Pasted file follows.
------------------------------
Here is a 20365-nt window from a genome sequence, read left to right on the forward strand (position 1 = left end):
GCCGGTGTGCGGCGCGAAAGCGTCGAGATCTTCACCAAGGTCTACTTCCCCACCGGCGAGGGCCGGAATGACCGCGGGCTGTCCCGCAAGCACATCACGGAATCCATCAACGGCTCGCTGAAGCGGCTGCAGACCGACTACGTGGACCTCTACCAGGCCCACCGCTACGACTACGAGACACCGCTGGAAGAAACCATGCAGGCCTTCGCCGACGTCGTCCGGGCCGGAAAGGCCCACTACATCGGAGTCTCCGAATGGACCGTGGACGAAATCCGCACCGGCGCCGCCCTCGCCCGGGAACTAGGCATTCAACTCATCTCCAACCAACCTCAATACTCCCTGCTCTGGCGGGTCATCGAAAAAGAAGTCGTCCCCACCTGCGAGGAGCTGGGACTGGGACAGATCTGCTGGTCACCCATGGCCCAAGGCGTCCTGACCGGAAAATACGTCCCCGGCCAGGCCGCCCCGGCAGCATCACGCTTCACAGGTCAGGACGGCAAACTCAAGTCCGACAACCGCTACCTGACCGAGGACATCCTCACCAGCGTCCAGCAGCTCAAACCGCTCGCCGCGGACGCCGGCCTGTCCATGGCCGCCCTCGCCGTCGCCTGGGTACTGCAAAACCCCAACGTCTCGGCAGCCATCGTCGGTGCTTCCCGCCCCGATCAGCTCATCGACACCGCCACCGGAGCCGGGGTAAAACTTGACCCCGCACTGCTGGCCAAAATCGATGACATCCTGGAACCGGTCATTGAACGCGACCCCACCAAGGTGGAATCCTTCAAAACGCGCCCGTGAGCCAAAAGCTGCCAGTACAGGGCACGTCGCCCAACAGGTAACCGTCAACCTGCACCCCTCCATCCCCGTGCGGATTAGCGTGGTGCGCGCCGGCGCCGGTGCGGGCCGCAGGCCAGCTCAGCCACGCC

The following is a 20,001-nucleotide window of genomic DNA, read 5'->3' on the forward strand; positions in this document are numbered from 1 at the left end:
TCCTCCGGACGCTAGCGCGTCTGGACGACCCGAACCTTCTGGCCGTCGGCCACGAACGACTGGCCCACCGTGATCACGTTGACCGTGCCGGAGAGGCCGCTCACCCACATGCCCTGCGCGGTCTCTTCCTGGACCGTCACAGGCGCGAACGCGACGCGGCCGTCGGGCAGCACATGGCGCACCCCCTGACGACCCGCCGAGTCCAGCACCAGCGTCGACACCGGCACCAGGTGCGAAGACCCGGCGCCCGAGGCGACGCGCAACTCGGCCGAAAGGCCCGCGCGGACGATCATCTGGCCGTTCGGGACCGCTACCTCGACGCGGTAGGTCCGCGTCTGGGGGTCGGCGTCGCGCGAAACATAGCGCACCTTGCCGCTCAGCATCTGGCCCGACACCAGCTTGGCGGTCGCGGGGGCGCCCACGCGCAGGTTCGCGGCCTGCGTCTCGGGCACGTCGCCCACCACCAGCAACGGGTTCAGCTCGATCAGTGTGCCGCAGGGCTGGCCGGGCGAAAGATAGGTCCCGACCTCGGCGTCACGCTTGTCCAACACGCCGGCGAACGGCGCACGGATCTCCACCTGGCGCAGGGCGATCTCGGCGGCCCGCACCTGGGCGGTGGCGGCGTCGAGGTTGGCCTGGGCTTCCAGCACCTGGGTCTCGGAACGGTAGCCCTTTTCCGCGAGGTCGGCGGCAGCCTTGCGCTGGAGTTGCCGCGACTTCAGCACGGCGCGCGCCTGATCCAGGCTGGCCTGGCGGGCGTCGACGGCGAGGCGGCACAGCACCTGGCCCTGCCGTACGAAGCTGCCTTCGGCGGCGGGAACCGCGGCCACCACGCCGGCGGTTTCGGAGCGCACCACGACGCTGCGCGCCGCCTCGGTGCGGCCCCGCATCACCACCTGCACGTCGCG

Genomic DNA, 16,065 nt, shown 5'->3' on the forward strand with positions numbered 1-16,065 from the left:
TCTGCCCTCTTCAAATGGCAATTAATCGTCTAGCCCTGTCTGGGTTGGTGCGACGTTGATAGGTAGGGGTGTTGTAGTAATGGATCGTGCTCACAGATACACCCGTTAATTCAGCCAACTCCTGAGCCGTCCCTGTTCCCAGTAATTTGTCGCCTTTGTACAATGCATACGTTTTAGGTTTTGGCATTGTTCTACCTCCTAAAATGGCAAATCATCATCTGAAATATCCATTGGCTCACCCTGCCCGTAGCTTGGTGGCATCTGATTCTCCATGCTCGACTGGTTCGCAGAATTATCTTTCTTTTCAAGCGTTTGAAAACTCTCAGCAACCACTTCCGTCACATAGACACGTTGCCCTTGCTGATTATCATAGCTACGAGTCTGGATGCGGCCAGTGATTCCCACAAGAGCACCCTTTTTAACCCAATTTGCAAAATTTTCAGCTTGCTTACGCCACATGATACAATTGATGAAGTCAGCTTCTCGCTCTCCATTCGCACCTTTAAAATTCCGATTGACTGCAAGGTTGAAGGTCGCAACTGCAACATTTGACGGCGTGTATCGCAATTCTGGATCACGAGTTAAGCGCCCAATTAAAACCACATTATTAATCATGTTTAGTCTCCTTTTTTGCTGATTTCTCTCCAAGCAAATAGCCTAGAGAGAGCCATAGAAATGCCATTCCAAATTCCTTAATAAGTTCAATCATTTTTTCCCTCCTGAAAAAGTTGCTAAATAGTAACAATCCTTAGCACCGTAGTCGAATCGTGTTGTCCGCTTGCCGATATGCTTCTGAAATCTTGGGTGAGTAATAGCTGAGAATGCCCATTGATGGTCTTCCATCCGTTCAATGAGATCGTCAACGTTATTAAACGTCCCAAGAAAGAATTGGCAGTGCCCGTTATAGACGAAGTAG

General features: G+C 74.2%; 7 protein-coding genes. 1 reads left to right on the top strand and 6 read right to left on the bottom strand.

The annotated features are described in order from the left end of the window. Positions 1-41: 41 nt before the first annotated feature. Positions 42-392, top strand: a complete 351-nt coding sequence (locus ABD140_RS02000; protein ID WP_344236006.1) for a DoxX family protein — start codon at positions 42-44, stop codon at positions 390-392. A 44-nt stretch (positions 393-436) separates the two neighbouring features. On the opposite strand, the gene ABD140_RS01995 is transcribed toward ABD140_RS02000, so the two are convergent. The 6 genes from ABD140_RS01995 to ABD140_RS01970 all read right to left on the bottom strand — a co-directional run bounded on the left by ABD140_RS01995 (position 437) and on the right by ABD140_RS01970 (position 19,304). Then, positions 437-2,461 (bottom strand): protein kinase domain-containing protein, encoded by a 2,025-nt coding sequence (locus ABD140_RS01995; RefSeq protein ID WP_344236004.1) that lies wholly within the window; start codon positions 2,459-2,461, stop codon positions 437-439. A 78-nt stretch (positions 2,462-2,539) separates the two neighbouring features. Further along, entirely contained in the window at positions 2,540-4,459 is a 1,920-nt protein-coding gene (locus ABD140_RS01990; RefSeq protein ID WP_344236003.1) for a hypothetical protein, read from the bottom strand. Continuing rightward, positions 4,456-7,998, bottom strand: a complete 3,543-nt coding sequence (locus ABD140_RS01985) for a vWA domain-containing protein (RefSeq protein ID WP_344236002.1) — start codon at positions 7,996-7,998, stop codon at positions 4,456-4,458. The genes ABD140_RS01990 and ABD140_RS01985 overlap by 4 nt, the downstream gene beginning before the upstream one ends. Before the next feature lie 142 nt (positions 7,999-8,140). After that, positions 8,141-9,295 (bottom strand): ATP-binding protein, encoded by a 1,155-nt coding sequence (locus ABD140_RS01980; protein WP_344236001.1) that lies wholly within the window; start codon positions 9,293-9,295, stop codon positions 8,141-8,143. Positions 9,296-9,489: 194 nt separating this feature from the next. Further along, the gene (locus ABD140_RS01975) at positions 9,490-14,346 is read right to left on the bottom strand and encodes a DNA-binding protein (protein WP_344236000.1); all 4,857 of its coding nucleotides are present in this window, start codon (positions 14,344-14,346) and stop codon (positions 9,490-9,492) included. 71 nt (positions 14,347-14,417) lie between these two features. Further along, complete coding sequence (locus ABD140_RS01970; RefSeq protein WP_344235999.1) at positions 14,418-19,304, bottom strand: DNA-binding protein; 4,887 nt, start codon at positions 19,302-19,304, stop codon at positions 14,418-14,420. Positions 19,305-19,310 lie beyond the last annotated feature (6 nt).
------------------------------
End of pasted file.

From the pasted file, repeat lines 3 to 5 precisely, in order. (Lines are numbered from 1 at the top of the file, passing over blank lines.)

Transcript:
The following is a 20,001-nucleotide window of genomic DNA, read 5'->3' on the forward strand; positions in this document are numbered from 1 at the left end:
TCCTCCGGACGCTAGCGCGTCTGGACGACCCGAACCTTCTGGCCGTCGGCCACGAACGACTGGCCCACCGTGATCACGTTGACCGTGCCGGAGAGGCCGCTCACCCACATGCCCTGCGCGGTCTCTTCCTGGACCGTCACAGGCGCGAACGCGACGCGGCCGTCGGGCAGCACATGGCGCACCCCCTGACGACCCGCCGAGTCCAGCACCAGCGTCGACACCGGCACCAGGTGCGAAGACCCGGCGCCCGAGGCGACGCGCAACTCGGCCGAAAGGCCCGCGCGGACGATCATCTGGCCGTTCGGGACCGCTACCTCGACGCGGTAGGTCCGCGTCTGGGGGTCGGCGTCGCGCGAAACATAGCGCACCTTGCCGCTCAGCATCTGGCCCGACACCAGCTTGGCGGTCGCGGGGGCGCCCACGCGCAGGTTCGCGGCCTGCGTCTCGGGCACGTCGCCCACCACCAGCAACGGGTTCAGCTCGATCAGTGTGCCGCAGGGCTGGCCGGGCGAAAGATAGGTCCCGACCTCGGCGTCACGCTTGTCCAACACGCCGGCGAACGGCGCACGGATCTCCACCTGGCGCAGGGCGATCTCGGCGGCCCGCACCTGGGCGGTGGCGGCGTCGAGGTTGGCCTGGGCTTCCAGCACCTGGGTCTCGGAACGGTAGCCCTTTTCCGCGAGGTCGGCGGCAGCCTTGCGCTGGAGTTGCCGCGACTTCAGCACGGCGCGCGCCTGATCCAGGCTGGCCTGGCGGGCGTCGACGGCGAGGCGGCACAGCACCTGGCCCTGCCGTACGAAGCTGCCTTCGGCGGCGGGAACCGCGGCCACCACGCCGGCGGTTTCGGAGCGCACCACGACGCTGCGCGCCGCCTCGGTGCGGCCCCGCATCACCACCTGCACGTCGCG

Genomic DNA, 16,065 nt, shown 5'->3' on the forward strand with positions numbered 1-16,065 from the left: